Photo: Bill Fontana Studio
On a visit to an exhibition at the Museum of Modern Art in New York, he encountered notes written by Marcel Duchamp for the work The Large Glass (1915-23): “Sounds lasting and leaving from different places and forming a sounding sculpture that lasts.”
Fontana was inspired to first use “sculpture” to describe his work, a term that he has been faithful to since 1976. Much like Duchamp would employ "found object" in his work, he would come to employ "found sound".
Like the Japanese artist Ryoji Ikeda, Fontana was selected for the Collide@CERN Ars Electronica Award, granting him a residency at the European Organisation for Nuclear Research, (CERN) in 2013 to collaborate with a scientist – as per the programme’s format – in exploring the world’s largest and highest-energy particle accelerator.
Fontana was matched with the theorist Subodh Patil under his project “Acoustic Time Travel”.
Bill Fontana at CERN. Photo: Johanna Mathauer
He began using seismic accelerometers in 2004, tools that structural engineers use to measure vibrations, starting with Speeds Of Time, a live sound sculpture on London’s Big Ben – winning the Prix Ars Electronica in the category Digital Musics and Sound Art for the work.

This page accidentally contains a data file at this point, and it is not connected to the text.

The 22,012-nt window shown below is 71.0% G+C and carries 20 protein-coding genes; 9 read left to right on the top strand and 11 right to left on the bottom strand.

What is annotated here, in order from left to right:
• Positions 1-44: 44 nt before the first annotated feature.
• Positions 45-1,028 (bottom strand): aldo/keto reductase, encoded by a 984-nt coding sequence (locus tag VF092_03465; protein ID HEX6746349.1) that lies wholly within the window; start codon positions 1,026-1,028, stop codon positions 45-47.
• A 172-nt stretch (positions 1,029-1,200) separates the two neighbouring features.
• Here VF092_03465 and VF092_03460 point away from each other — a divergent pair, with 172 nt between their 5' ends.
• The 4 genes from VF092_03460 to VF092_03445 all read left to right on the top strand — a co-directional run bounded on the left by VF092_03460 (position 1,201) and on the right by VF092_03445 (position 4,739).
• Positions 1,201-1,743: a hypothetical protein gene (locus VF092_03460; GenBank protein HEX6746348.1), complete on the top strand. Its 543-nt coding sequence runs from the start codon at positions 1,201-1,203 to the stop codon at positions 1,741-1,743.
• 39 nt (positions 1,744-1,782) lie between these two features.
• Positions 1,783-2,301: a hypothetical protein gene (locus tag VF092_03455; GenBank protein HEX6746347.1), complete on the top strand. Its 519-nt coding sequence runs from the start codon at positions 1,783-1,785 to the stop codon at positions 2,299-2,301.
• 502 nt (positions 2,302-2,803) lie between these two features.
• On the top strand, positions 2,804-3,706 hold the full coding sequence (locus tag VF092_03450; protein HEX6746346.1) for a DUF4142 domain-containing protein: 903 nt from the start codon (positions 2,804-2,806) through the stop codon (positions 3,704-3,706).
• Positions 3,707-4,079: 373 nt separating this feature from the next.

Speeds of Time live microphone locations and sound sculpture sites. Photo: Bill Fontana Studio
Alongside the microphone and the hydrophone, the accelerometer would become one of his preferred forms of recording in subsequent works.
In a 2013 project in Abu Dhabi, he placed accelerometers in the sand dunes to capture their energy – revealing that the desert “secretly sounds like the sea”.
Over the span of his lengthy artistic practice, Fontana has taken part in exhibitions around the world.
His site-specific sound installations range from the likes of a pavilion for Foster + Partners to the entrance of the MAXXI Museum in Rome. As part of his fieldwork, he has ventured out to discover the “sonic characters” of different cities from Venice, Italy to Sydney, Australia and beyond.